i’ve been thinking a lot about the healthiest ways to incorporate apps and technology into our family life. many parents deal with the issue by setting a daily time limit, and while that seems so nice and tidy and easily quantifiable (there’s even an app for that!), i know that if i were playing an interesting game and i was just about to complete a challenge and someone told me i had to turn the game off right at that moment …. i’d whine and complain and possibly even throw a giant fit too. i would also feel like i had a right to use up every minute of my maximum allowed screen time every day, as though if i didn’t use it all up, i’d be getting cheated out of my rightful screen time.
if the happy family tried that option, i’d spend large portions of my day having conversations about “just 5 more minutes” or “but i’ve only had 25 minutes of screen time!” or “that screen time didn’t count because i didn’t like that game” or “what if i called granna on facetime, would that count?”* and other “referee” questions in which i’d be constantly re-interpreting and re-creating arbitrary rules. that makes me cranky. plus, those questions are not teaching my child the bigger life lesson of how to include technology in a balanced diet of daily activities.
my friend carisa kluver created this wonderful model for teaching kids how to balance their own media diet (follow this link! read the article!), but i found that it was too abstract for me to explain to my 4 year old, so i broke down the first component — balance — into a system that he could understand and for now, i’ll judge the quality and engagement components myself.
i started by listing big category names for the activities in our lives and i came up with seven: play, go outside, make something (art, food, etc.), screen time, quiet time, chores (or “housework”), and read (or write, or listen to a story, etc.). with the happy little dude’s help, i created 7 illustrations (on circles of paper) to depict each of those activities.
(i was especially excited about the illustration he drew of a train going through a tunnel when i asked him what we should draw for “play.”)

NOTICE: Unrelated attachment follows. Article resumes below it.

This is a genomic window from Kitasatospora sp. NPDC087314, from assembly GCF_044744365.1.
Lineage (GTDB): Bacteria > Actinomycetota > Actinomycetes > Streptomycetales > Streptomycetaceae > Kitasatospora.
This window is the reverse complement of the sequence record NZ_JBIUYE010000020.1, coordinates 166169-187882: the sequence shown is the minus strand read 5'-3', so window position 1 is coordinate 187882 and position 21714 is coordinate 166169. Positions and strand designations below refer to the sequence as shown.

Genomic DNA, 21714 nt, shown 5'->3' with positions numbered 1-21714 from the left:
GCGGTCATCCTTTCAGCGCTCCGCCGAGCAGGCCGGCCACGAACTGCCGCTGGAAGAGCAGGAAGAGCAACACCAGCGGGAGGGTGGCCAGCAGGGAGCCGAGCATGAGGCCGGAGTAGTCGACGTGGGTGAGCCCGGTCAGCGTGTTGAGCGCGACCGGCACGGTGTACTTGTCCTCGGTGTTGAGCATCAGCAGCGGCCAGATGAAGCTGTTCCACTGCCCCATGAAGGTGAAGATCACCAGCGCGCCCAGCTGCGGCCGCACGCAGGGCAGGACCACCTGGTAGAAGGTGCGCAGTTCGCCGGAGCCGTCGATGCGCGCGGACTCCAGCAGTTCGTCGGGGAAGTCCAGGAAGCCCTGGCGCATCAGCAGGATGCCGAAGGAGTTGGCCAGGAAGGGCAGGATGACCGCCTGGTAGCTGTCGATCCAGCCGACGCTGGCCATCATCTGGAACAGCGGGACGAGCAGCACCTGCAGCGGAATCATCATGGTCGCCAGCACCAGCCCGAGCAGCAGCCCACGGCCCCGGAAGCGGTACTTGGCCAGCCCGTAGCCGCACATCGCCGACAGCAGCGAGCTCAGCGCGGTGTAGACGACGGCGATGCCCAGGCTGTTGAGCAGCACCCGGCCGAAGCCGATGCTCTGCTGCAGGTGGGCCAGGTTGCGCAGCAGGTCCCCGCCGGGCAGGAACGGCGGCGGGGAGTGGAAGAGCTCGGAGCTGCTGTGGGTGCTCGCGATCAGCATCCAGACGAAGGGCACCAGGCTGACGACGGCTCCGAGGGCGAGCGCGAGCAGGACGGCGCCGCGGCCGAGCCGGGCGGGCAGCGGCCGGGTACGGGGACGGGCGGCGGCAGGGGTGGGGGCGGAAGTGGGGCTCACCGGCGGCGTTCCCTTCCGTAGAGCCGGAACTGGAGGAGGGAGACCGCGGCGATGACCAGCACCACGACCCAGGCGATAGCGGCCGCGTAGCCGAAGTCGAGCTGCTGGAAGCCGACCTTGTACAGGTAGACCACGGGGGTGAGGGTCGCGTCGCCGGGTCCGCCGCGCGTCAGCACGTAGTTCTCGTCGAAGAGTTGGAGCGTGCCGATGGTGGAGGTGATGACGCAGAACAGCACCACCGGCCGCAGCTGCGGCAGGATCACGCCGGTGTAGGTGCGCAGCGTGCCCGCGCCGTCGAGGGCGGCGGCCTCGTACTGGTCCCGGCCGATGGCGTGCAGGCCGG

then i talked to him about how these are seven different activities we can include in our day and that we need to try to keep them in balance and not just do one or two for the whole day. i realized as i was trying to explain the “balance” concept with my hands that i didn’t think he’d had much (if any) experience with a set of balance scales, so that analogy was a bit weak for him. since then, we’ve played together with this app and he’s referenced the same “balance” hand gestures i used originally, so i think he’s getting it at some level.
either way, there have been at least several occasions where he’s asked for screen time and i’ll say, “i think we’ve had enough for now, it’s time to do something different” and, instead of fussing about it, he’ll hold his hands out to either side as though weighing something and say, “because otherwise we’ll be out of balance, right mom?” and then he’ll run through the different balance circles in his head (now that we’ve done them often enough that he has them memorized) and he’ll pick an activity that we haven’t done yet today. we don’t do every activity every day and we’ve already had the discussion about how we can’t do six of the activities for 5 minutes each and expect to get 2 hours of screen time (although i’m guessing we’ll have to have that particular conversation more than once). it’s not a perfect system (there are still more requests for screen time than any of the other circles) but for now, his response has been even more positive than i’d hoped.
here’s the thing … talking about the balance circles helps me, too. it forces me to not just obsess about trying to get all the housework done in one day. it reminds me to go outside with him more often. i don’t have to just fall back to saying, “go play while i put the baby to sleep,” instead i can say things like, “why don’t you go have some quiet time while i’m putting the baby to sleep and afterwards, you and i can make something together?” it also helps me to realize that i don’t need a giant list activities for us to choose from every weekend, but having one or two special “make something” activities in mind is a good idea (but if i need last-minute inspiration, there’s always my pinterest board). in other words, the circles keep me in balance as well. and the best part? i feel like the conversations we have about screen time now are helping him form habits that will serve him well the rest of his life, instead of just honing his negotiation skills haggling for more minutes. they’re helping me improve my own screen time habits as well!
if you’d like to use balance circles similar to ours, i redesigned a few, cleaned up the illustrations a bit and made a pdf which you can download here. if you’d like to create your own balance circles, you can download a blank form here. i’m sure some of our circles will change over time and we’ll add new ones too (“homework” comes to mind), but for at least a little while, we’ll use the balance circles.
*by the way, the answer to this question is: “facetime with granna does not count toward your daily screentime except if you spend the whole time playing tiny bang story with granna. then, that’s just working the system, buddy.”